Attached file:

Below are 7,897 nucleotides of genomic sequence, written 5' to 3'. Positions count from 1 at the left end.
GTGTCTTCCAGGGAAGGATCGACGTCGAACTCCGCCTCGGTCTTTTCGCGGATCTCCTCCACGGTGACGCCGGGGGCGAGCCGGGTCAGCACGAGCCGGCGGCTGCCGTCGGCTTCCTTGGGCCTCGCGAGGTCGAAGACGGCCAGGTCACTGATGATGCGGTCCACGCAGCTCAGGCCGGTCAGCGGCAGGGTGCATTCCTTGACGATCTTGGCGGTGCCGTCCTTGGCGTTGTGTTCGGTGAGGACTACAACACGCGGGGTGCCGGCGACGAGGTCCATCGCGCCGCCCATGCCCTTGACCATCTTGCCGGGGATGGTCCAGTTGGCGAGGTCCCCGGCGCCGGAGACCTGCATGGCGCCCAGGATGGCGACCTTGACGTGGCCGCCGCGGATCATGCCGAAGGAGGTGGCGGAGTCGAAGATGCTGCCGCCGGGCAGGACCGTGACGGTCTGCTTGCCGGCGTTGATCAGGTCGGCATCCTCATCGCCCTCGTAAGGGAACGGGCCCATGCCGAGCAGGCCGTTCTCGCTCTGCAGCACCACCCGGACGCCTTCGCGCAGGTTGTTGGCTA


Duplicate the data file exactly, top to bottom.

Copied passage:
Below are 7,897 nucleotides of genomic sequence, written 5' to 3'. Positions count from 1 at the left end.
GTGTCTTCCAGGGAAGGATCGACGTCGAACTCCGCCTCGGTCTTTTCGCGGATCTCCTCCACGGTGACGCCGGGGGCGAGCCGGGTCAGCACGAGCCGGCGGCTGCCGTCGGCTTCCTTGGGCCTCGCGAGGTCGAAGACGGCCAGGTCACTGATGATGCGGTCCACGCAGCTCAGGCCGGTCAGCGGCAGGGTGCATTCCTTGACGATCTTGGCGGTGCCGTCCTTGGCGTTGTGTTCGGTGAGGACTACAACACGCGGGGTGCCGGCGACGAGGTCCATCGCGCCGCCCATGCCCTTGACCATCTTGCCGGGGATGGTCCAGTTGGCGAGGTCCCCGGCGCCGGAGACCTGCATGGCGCCCAGGATGGCGACCTTGACGTGGCCGCCGCGGATCATGCCGAAGGAGGTGGCGGAGTCGAAGATGCTGCCGCCGGGCAGGACCGTGACGGTCTGCTTGCCGGCGTTGATCAGGTCGGCATCCTCATCGCCCTCGTAAGGGAACGGGCCCATGCCGAGCAGGCCGTTCTCGCTCTGCAGCACCACCCGGACGCCTTCGCGCAGGTTGTTGGCTA